Shapefiles are one of the main types of data you work with in a GIS. I have a description of GIS here, and an intro to the other basic data type (rasters) here. Shapefiles are vector data, and vector data comes in three basic forms: polygons, lines, or points. Polygons are shapes that take up… Continue reading What is a Shapefile?
Satellite images have a wide variety of uses. They make a great backdrop for other maps and can give you an idea of land use in your area. The greenness in summer images can give you an idea of relative productivity. Bare ground photos taken when the ground is near field capacity can give you… Continue reading Data Sources for Satellite Images
If you work with spatial data, you'll likely come across rasters at some point. Raster data can be thought of as a grid of cells, and each cell contains a value. This value can be continuous, such as in an elevation model where the value in each cell represents feet above sea level. The Crop… Continue reading Raster Data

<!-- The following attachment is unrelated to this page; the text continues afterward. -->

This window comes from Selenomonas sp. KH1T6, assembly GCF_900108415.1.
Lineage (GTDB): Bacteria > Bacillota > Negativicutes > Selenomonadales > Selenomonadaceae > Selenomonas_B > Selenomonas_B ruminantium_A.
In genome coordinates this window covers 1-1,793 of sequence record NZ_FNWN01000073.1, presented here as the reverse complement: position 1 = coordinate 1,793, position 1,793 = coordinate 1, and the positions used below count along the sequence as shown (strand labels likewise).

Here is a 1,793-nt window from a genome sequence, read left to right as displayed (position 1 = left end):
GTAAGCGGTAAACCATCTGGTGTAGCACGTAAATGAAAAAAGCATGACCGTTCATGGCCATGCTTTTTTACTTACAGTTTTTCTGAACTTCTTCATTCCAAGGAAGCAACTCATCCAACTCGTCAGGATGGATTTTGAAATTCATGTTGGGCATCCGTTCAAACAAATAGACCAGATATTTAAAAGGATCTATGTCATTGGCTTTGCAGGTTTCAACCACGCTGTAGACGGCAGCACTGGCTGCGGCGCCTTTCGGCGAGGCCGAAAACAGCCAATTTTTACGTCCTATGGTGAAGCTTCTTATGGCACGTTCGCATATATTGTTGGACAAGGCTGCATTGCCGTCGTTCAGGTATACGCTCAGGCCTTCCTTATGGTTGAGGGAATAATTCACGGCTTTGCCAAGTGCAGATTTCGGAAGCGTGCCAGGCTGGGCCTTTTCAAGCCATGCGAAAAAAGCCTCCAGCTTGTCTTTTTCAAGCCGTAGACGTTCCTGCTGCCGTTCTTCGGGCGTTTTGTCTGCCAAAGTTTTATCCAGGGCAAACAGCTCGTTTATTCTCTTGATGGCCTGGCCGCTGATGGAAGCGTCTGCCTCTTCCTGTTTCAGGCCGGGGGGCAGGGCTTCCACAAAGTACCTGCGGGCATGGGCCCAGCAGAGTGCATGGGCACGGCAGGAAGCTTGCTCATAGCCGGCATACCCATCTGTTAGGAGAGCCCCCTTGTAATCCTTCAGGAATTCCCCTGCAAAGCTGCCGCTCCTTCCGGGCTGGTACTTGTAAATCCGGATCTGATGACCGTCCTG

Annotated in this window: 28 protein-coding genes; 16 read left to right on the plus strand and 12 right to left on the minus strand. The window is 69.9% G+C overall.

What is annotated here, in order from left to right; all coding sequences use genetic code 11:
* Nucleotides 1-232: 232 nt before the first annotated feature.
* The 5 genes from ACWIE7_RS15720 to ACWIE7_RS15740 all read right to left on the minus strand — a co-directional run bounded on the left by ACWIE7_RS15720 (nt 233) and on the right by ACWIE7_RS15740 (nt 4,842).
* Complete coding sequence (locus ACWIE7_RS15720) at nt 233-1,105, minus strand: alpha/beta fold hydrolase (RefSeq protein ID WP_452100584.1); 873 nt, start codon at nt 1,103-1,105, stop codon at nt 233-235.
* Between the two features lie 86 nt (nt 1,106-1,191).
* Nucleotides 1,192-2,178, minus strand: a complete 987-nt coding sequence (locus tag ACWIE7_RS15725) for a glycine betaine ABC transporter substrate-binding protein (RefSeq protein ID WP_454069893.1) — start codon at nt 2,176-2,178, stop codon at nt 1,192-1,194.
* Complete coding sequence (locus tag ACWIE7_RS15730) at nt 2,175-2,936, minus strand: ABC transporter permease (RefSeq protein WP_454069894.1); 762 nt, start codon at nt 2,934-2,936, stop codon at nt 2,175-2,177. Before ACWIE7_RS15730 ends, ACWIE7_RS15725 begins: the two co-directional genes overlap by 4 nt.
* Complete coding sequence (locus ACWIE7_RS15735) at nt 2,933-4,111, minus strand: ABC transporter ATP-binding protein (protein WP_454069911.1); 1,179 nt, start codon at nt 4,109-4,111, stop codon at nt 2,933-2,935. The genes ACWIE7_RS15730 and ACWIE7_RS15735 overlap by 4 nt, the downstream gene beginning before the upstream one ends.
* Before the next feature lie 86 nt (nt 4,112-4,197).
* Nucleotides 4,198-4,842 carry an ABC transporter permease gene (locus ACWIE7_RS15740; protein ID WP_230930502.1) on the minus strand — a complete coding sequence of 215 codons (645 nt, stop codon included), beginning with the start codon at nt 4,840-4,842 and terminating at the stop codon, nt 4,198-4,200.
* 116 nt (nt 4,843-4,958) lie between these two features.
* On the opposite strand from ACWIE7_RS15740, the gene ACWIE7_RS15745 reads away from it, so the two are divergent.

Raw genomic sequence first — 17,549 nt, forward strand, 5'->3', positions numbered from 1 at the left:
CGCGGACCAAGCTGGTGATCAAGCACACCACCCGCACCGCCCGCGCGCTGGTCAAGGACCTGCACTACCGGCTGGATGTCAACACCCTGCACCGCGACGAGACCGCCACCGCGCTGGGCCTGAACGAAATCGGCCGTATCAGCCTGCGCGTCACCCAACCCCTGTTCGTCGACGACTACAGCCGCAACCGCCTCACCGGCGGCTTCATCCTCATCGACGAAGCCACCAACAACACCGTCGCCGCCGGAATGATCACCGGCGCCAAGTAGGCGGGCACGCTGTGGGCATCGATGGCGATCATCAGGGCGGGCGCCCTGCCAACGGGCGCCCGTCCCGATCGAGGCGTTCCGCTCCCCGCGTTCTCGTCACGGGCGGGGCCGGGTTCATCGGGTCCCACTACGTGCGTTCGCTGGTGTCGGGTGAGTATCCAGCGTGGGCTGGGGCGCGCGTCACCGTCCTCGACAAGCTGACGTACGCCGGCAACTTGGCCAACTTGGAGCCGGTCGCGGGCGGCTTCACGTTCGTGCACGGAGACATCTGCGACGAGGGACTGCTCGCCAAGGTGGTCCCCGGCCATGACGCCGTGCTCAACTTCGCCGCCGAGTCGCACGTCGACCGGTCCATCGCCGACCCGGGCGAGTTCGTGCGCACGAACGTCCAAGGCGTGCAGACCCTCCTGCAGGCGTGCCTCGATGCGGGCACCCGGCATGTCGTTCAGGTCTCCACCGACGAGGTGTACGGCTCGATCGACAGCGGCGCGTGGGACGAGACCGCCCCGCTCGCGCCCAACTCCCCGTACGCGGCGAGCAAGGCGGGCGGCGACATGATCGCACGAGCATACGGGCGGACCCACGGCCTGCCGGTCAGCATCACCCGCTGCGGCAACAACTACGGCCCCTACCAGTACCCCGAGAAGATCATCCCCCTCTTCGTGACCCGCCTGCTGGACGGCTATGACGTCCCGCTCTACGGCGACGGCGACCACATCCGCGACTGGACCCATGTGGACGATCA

Byrd Polar Research Center and University Libraries are offering another basic GIS course. I heard great things about last year's workshop and wanted to share this opportunity with you. This year's focuses on Google and Esri based tools. Students are encouraged to bring laptops and mobile devices to get some hands-on experience. If you're in… Continue reading GIS Workshop in Columbus, OH
People ask me what I'm up to, and frequently my answer is "oh, just working on some data cleaning in GIS." This usually leads to the follow up question, "What is GIS?" Turns out that's kinda hard to answer. GIS stands for Geographic Information System. Note the word geographic-- the information involved has coordinates or… Continue reading What is GIS?